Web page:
Why your brain hates other people
It’s been a long time since I posted anything – been a bit too occupied with running election campaigns! Although I try to keep my political activities separate from social work, there is so much that overlap.
Living in an area where racism is rife this one particular subject has been close to the forefront of my mind. What a treat then to find this rather long article by entitled Why Your Brain Hates Other People, by Robert Sapolsky, on the the root causes of so many different areas of prejudice, whether we call it racism or not, whether we talk of hate crimes or bullying or something else.
Fundamentally, whether we like it or not, our brains are hard-wired to “stick to our own kind”, whether that’s race, religion, politics, or class. It’s in the amygdala. We won’t, in our lifetimes, overcome our biology, but understanding is the first step in lessening the negative impact in our own lives.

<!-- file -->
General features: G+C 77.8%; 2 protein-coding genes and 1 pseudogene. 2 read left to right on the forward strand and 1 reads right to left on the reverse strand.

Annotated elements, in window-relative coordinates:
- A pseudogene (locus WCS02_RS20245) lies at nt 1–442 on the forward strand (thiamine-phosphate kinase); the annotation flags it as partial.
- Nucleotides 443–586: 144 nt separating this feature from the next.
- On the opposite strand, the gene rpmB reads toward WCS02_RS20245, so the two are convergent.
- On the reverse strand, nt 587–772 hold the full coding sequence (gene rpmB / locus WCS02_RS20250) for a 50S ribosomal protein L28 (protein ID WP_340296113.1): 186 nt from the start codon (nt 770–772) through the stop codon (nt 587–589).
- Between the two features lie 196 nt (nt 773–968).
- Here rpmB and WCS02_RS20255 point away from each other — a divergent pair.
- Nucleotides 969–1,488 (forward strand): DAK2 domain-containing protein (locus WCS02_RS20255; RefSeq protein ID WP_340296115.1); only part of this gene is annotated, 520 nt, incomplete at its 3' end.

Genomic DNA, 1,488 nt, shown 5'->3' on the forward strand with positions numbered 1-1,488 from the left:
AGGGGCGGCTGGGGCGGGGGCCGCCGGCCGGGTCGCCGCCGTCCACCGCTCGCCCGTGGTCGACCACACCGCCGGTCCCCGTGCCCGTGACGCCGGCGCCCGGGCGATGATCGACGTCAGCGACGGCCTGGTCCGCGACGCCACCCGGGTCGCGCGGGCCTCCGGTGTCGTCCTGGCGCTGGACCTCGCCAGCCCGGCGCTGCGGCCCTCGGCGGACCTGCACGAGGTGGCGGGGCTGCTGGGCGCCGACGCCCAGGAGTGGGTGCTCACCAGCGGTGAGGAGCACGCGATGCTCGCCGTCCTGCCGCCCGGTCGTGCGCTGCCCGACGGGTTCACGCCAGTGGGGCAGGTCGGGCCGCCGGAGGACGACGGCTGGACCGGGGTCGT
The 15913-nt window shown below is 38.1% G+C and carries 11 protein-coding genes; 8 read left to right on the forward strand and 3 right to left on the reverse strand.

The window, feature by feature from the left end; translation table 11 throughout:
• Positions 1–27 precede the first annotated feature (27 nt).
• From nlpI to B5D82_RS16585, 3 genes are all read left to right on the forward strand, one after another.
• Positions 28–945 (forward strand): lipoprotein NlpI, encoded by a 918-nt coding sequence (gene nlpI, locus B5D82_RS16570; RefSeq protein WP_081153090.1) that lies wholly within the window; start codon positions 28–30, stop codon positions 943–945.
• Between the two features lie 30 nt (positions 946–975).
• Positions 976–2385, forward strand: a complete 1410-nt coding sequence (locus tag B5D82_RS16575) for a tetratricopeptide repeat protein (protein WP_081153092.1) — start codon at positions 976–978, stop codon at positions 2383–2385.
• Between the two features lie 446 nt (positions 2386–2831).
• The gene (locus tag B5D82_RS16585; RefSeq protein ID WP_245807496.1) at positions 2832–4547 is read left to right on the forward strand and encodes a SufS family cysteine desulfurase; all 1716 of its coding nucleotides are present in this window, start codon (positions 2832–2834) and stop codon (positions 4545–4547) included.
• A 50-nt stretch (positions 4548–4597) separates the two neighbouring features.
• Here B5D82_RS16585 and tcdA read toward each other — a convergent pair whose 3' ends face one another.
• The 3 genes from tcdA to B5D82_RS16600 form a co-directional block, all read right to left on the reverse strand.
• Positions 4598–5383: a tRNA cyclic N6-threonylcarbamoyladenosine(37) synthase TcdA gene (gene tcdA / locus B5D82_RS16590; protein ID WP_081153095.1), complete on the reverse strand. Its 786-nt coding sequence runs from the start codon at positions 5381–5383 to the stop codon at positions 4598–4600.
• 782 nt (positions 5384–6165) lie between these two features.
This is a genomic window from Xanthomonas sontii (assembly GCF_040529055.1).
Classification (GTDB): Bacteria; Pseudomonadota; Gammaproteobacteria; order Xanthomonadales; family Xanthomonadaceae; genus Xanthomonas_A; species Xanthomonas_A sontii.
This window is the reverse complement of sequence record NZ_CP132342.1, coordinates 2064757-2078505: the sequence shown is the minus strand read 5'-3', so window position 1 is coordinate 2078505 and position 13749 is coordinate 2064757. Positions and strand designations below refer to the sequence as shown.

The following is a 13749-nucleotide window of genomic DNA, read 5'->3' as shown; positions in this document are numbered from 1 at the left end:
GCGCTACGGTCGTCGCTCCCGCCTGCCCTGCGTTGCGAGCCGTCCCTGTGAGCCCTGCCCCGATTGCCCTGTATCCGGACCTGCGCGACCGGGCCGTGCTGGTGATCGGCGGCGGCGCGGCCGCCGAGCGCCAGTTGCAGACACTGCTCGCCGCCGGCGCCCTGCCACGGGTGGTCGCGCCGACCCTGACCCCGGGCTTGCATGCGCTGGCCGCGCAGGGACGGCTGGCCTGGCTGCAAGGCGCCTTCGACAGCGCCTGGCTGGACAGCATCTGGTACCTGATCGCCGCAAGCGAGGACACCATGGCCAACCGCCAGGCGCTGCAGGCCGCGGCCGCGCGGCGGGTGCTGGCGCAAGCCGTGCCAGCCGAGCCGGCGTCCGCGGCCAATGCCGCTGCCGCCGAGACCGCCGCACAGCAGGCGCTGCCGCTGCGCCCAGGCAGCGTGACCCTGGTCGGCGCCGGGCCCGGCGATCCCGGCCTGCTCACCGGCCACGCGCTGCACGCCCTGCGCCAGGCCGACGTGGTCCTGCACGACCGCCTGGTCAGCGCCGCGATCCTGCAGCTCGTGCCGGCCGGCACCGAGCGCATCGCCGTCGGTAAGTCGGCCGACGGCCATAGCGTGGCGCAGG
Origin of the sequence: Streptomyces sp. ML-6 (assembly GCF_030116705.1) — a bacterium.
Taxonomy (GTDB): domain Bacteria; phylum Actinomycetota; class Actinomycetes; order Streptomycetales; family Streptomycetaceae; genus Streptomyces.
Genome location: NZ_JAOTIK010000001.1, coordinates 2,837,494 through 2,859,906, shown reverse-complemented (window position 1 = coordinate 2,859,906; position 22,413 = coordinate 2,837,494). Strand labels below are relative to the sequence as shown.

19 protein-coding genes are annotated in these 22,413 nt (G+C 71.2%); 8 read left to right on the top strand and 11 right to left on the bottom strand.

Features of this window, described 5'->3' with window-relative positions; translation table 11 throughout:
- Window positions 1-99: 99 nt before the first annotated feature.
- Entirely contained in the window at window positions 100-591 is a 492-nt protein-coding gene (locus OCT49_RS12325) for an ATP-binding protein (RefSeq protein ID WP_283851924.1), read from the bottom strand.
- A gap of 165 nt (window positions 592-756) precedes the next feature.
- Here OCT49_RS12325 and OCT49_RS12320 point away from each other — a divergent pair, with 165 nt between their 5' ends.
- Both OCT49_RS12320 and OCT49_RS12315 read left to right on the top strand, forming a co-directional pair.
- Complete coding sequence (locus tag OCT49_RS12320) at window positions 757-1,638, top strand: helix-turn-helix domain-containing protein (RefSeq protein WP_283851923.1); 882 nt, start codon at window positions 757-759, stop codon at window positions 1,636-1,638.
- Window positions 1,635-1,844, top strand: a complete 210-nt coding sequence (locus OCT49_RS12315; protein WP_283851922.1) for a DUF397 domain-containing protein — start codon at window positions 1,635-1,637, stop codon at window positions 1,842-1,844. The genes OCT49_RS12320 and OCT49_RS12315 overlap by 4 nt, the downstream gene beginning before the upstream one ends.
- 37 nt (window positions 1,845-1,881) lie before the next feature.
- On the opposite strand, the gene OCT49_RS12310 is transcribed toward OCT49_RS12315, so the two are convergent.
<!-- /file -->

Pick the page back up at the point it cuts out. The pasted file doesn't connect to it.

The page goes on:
[The article references the Implicit Association Test – a brilliant way of testing your own prejudices. Much of what Sapolsky talks about here can also be found in the work of the Human Givens Institute. Both easily found with Google.]
I had a conversation with a political friend the other day. I was reminiscing about being in Africa and noticing that people kept staring at me. And then I realised I hadn’t seen another white face in three days. I was passing through their land, albeit slowly. I loved Africa and I hated it. I was travelling on a shoestring, yet by virtue of my race, my colour, I was seen as rich. And I was rich. I had food in my belly. I was travelling in a car. But I knew that sooner or later I would have to face up to the fact that my travels were being increasingly funded by debt, and I would soon have to return to work to clear those debts. Could I explain that? No. I was rich. I had access to debt I could hope to work to pay off. My European passport (soon to be lost to Brexit, don’t get me started) gave me a freedom of movement not afforded to others. White privilege.
But as I reflect on Sapolsky’s article I wonder how else ‘they’ saw ‘me’?